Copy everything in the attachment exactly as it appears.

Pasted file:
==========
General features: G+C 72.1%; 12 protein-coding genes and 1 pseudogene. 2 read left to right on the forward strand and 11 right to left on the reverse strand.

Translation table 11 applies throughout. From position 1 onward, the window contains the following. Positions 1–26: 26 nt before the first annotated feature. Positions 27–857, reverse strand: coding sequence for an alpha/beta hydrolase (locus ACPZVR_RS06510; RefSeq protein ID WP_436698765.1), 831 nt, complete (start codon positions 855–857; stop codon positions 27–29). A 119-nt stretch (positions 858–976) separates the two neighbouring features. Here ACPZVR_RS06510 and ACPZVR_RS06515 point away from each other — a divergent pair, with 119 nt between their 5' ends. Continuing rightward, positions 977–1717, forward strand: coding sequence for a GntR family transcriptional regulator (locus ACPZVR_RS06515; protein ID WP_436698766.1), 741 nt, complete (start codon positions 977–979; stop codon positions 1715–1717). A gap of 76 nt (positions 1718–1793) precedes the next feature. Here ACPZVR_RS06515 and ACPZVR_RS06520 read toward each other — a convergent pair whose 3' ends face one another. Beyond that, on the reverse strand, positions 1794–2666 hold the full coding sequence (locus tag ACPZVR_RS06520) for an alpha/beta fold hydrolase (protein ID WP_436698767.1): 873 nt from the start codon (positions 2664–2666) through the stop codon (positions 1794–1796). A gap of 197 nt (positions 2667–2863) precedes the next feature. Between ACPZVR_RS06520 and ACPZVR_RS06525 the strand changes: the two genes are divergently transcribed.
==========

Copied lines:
General features: G+C 72.1%; 12 protein-coding genes and 1 pseudogene. 2 read left to right on the forward strand and 11 right to left on the reverse strand.

Translation table 11 applies throughout. From position 1 onward, the window contains the following. Positions 1–26: 26 nt before the first annotated feature. Positions 27–857, reverse strand: coding sequence for an alpha/beta hydrolase (locus ACPZVR_RS06510; RefSeq protein ID WP_436698765.1), 831 nt, complete (start codon positions 855–857; stop codon positions 27–29). A 119-nt stretch (positions 858–976) separates the two neighbouring features. Here ACPZVR_RS06510 and ACPZVR_RS06515 point away from each other — a divergent pair, with 119 nt between their 5' ends. Continuing rightward, positions 977–1717, forward strand: coding sequence for a GntR family transcriptional regulator (locus ACPZVR_RS06515; protein ID WP_436698766.1), 741 nt, complete (start codon positions 977–979; stop codon positions 1715–1717). A gap of 76 nt (positions 1718–1793) precedes the next feature. Here ACPZVR_RS06515 and ACPZVR_RS06520 read toward each other — a convergent pair whose 3' ends face one another. Beyond that, on the reverse strand, positions 1794–2666 hold the full coding sequence (locus tag ACPZVR_RS06520) for an alpha/beta fold hydrolase (protein ID WP_436698767.1): 873 nt from the start codon (positions 2664–2666) through the stop codon (positions 1794–1796). A gap of 197 nt (positions 2667–2863) precedes the next feature. Between ACPZVR_RS06520 and ACPZVR_RS06525 the strand changes: the two genes are divergently transcribed.